3) Worshipping false gods comes from distortion of straight thinking as explained by Rabbeinu Nisim Gaon in his preface to his commentary on Shas, that the main aspect of the sin of idol worship is mental. Similarly, improper ruling of money matters is a form of mental distortion. They are the same types of sin, only that one is a sin against Hashem and the other against one's fellow man. The Torah wants to stress the similarity of these two sins, thus requiring that they not be separated. (MVRHRH"G Rabbi Yaakov Kamenecki in Emes L'Yaakov)

4) When one distorts the halochos of money matters in his favour, it is a lack of full faith in Hashem. Full trust in Hashem's deciding the set income for each person would not allow a person to act in such a manner. This sin is rooted in denial of Hashem's powers, feeling that one has the ability to gain through his own cunning, in essence a form of avodoh zoroh. The coupling of the sin of distortion of judgement of money matters with the sin of idol worship teaches us that when one seeks atonement for the former, he also needs atonement for the latter. (Rabbi Moshe Feinstein in Dorash Moshe)

Ch. 29, v. 33,34: "V'zor lo yochal ki kodesh HEIM, V'im yivoseir mibsar hamiluim umin ha'lechem ad haboker v'sorafto es hanosar bo'eish lo yei'ocheil ki kodesh HU" - The Maharsh"o on the gemara Kidushin 56b d.h. "b'Tosfos d.h. hamka'deish" writes that when the meat of a sacrifice has been left over beyond the prescribed time for its being eaten, "nosar," its sanctity is totally gone.

The Chasam Sofer in his responsa Evven Ho'ezer 2:152 and the Beis Yitzchok in his responsa both ask that our verse stands in stark opposition to the Maharsh"o, clearly stating that although the meat is disqualified from further eating as sacrificial food, nonetheless it may not be eaten because it is still holy, "ki KODESH hu." Although the gemara P'sochim 24a derives from these words that all disqualifying matters affecting sacrificial meat have this same prohibition, "kol shebkodesh posul bo hakosuv li'tein lo saa'seh al achiloso," nevertheless, the simple words of the verse still stand, namely that the meat still retains its sanctity, contrary to the Maharsh"o.

The sefer Ari B'mistorim page 93 answers in the name of Rabbi Yehudoh Leib Alter zt"l, the son of the Pnei Menachem, the Holy Admor of Gur Rabbi Pichos Menacheim Alter zt"l, by pointing out that there is a difference in the wording between verse 33 and verse 34. In verse 33 the prohibition of a foreigner to partake of the meat of a sacrifice is expressed "ki kodesh Heim, while in the next verse which prohibits the eating of "nosar" it is expressed as "ki kodesh HU."

He explains that in verse 33 both the eating of the sacrifice, Shalmei Tzibur, and its accompanying breads are mentioned. One who is not fit to eat them, a non-Kohein, is prohibited to do so because of THEIR (the sacrifice and the bread) sanctity, thus "ki kodesh HEIM."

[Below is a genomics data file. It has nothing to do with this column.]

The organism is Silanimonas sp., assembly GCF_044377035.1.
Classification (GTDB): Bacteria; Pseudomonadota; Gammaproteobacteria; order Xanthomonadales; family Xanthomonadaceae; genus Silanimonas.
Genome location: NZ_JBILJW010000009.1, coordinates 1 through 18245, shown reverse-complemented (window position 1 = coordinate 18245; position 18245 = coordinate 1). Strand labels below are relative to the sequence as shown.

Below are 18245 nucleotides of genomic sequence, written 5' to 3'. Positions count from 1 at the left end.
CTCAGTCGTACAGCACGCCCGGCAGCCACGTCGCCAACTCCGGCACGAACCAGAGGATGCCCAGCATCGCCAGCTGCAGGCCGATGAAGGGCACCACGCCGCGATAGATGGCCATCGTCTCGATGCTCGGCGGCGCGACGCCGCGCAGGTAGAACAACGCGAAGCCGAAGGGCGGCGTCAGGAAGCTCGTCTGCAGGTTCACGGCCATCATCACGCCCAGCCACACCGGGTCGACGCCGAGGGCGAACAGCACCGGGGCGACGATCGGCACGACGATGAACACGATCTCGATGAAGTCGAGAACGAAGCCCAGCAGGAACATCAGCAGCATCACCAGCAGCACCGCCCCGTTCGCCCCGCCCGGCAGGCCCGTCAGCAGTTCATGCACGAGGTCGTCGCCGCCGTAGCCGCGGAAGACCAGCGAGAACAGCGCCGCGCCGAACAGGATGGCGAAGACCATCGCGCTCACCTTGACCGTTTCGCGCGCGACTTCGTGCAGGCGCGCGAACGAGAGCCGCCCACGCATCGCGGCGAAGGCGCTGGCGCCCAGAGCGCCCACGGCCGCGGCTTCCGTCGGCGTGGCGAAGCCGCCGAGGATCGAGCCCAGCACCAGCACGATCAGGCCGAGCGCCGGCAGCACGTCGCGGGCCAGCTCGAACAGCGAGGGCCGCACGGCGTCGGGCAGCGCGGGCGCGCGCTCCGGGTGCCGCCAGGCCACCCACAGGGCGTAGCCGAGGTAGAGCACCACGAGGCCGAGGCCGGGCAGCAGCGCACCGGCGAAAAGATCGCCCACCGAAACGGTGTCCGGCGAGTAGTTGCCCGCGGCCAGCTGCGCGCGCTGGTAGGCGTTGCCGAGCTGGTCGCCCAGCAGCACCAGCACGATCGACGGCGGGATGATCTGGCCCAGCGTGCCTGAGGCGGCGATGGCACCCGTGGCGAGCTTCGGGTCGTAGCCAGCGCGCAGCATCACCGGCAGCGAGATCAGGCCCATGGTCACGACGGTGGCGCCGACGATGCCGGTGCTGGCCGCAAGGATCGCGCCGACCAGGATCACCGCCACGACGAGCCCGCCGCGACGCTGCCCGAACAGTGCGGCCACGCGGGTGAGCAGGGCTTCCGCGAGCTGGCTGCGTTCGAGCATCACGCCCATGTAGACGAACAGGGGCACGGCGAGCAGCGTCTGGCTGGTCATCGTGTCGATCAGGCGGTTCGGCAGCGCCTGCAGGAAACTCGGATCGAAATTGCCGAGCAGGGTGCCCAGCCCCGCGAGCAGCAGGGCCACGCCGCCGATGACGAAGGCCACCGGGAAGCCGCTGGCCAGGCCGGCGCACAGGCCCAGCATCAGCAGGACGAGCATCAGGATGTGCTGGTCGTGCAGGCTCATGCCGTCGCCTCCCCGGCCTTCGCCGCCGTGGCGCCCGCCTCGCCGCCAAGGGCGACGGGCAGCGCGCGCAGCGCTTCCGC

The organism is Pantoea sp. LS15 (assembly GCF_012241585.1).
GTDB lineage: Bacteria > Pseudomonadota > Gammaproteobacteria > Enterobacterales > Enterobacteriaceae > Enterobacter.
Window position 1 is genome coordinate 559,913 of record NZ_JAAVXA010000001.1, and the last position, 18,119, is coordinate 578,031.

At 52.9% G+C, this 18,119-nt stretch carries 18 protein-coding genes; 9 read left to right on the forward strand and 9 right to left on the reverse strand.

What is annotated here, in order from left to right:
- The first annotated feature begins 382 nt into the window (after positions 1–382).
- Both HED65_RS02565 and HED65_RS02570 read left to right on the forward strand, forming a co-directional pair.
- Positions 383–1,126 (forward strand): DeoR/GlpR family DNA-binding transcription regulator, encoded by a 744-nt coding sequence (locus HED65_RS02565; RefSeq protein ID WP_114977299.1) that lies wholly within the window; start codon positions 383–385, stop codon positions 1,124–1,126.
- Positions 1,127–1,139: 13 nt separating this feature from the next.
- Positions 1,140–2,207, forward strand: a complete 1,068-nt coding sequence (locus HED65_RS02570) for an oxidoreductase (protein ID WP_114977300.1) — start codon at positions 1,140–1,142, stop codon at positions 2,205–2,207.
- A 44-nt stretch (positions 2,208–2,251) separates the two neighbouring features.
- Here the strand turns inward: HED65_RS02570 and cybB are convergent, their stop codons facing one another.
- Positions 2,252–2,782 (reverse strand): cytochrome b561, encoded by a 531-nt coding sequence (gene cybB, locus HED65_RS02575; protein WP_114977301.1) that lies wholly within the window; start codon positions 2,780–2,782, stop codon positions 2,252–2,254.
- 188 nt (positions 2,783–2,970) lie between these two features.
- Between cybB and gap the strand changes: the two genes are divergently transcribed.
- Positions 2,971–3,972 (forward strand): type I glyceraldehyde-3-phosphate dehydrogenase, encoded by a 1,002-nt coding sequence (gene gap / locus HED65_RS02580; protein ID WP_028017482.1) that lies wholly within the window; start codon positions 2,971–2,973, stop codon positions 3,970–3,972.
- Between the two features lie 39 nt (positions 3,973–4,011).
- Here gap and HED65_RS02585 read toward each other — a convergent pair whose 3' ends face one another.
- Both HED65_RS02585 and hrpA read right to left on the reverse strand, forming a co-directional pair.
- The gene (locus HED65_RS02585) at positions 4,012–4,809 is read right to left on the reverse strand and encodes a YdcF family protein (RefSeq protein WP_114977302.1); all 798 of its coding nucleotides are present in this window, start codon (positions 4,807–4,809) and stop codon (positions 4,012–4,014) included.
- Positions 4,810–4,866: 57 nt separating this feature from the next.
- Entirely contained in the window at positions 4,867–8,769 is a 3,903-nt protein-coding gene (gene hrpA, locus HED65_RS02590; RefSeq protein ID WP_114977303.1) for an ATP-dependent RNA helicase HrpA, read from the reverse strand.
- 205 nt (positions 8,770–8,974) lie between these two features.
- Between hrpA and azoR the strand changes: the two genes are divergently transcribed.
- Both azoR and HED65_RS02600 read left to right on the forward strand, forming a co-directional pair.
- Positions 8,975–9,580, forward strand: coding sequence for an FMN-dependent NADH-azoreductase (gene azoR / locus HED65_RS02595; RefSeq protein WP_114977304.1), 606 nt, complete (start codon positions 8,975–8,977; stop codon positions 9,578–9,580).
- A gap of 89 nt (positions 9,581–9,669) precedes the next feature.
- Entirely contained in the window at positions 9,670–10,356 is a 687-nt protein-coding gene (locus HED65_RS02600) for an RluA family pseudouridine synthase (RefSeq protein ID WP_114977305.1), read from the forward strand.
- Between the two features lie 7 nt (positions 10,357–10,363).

Verse 34 discusses Shalmei Tzibur becoming "nosar." They become "nosar" after the passing of that day and the following night. However, normally a Korban Shlomim has an eating time allowance of the day the sacrifice is processed, the following night, and the following day. Why is this sacrifice disqualified earlier?

Its breads are logically disqualified earlier because accompanying breads of another type of Korban Shlomim, the Korban Todoh, are limited in their time allowance to only that day and the following night. However, the sacrificial meat should have an extra day of allowance for eating, as all other Korb'nos Shlomim.

To this question the Torah responds, "ki kodesh HU," because the public Korban Shlomim, Shalmei Tzibur, is different from the private Korban Shlomim in that it is holy, Kodshei Kodoshim, and not Kodoshim Kalim as all other Shlomim. The Torah is only explaining the sanctity of the sacrifice and not its accompanying bread, thus the term HU, and not HEIM as in the previous verse, which explains the restriction to a non-Kohein to eat either the sacrifice or its breads. The words in verse 34 explain the allowed eating time of the sacrifice when it is not yet "nosar," and therefore there is no verse stating that "nosar" is "kodesh," in perfect consonance with the words of the Maharsh"o.


Back to this week's parsha | Previous Issues

This article is provided as part of Shema Yisrael Torah Network
Permission is granted to redistribute electronically or on paper,
provided that this notice is included intact.

For information on subscriptions, archives, and
other Shema Yisrael Classes,
send mail to
Jerusalem, Israel